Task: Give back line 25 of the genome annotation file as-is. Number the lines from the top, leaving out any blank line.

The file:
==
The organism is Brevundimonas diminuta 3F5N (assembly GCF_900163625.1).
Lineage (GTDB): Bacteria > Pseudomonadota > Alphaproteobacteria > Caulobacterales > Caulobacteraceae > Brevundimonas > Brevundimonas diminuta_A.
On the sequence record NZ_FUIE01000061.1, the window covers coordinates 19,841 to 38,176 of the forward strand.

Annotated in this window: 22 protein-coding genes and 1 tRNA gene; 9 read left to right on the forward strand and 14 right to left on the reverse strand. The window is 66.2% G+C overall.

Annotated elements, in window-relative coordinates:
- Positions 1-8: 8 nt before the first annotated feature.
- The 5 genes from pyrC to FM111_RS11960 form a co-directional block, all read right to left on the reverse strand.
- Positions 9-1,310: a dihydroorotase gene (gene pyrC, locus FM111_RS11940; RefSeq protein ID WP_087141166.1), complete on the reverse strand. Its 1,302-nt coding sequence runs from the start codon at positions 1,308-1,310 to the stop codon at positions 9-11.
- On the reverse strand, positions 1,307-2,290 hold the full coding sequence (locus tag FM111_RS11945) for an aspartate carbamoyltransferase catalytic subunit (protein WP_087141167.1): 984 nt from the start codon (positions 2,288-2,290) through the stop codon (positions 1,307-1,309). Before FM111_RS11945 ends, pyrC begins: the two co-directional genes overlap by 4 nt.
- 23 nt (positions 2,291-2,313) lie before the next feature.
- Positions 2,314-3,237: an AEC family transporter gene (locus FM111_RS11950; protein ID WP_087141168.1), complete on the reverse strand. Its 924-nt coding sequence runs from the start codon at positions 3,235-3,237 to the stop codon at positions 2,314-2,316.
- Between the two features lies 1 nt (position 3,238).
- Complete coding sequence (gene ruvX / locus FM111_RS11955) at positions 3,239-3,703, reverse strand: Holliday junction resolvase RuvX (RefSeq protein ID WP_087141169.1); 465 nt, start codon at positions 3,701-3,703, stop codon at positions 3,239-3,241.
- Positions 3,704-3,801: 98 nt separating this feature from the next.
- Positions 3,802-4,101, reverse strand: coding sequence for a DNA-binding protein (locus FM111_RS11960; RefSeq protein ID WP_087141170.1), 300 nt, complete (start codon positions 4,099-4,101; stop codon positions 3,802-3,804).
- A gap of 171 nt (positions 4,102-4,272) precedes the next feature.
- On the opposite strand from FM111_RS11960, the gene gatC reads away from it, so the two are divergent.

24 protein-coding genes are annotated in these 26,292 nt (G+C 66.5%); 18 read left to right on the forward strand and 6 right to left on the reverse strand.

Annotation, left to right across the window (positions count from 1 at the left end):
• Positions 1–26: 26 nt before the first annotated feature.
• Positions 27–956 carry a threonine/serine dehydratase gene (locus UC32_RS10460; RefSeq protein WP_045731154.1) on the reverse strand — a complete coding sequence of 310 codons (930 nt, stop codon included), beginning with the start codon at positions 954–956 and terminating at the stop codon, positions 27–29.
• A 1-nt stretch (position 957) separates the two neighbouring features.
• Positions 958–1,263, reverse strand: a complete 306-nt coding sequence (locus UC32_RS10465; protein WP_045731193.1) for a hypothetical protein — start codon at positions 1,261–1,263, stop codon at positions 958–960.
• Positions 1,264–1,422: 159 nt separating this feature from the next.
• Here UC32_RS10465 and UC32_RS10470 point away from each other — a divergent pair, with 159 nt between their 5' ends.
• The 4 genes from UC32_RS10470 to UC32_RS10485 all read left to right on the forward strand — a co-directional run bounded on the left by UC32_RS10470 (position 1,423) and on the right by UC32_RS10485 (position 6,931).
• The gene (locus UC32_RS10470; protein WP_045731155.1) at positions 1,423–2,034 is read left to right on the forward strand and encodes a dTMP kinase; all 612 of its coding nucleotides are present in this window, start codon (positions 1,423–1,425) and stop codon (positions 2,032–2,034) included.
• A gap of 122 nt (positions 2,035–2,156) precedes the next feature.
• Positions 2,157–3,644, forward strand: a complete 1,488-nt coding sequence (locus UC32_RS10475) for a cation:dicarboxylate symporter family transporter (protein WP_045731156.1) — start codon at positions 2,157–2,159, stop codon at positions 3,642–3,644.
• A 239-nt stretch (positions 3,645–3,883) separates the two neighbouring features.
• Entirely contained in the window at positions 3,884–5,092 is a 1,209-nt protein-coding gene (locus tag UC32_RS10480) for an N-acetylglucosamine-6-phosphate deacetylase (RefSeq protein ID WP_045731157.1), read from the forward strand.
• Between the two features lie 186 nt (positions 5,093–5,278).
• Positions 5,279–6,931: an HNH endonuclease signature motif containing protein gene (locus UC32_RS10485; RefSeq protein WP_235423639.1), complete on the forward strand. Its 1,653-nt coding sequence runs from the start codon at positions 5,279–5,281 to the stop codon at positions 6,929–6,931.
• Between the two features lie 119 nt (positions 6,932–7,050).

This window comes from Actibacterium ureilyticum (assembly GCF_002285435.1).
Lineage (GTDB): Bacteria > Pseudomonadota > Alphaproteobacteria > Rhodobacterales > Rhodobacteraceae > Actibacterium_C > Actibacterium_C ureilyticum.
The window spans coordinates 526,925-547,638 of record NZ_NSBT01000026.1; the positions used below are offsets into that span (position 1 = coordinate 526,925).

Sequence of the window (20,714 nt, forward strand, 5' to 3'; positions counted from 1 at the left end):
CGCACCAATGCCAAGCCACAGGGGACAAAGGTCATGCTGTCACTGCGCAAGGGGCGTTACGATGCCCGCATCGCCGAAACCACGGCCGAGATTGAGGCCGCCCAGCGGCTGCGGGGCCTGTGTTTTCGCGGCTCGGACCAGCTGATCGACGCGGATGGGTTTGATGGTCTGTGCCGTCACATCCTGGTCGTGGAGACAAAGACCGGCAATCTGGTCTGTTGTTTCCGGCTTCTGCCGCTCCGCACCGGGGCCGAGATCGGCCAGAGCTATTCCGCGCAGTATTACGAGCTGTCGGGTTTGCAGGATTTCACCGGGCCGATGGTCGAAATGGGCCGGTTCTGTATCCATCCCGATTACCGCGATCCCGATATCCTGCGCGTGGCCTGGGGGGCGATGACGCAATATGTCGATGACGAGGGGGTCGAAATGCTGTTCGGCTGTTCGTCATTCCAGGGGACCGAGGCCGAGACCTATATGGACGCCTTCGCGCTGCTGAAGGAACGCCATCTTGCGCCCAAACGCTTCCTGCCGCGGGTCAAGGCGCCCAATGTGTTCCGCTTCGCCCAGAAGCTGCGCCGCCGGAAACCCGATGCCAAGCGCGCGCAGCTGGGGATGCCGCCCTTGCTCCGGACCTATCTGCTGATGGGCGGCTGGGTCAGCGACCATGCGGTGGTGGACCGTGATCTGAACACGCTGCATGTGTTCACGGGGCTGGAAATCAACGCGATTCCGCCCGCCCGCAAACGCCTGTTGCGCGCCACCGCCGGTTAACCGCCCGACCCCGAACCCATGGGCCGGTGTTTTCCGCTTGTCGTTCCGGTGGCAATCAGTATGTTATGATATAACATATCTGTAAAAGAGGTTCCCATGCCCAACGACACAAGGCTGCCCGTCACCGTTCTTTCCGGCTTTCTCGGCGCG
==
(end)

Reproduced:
• Here UC32_RS10465 and UC32_RS10470 point away from each other — a divergent pair, with 159 nt between their 5' ends.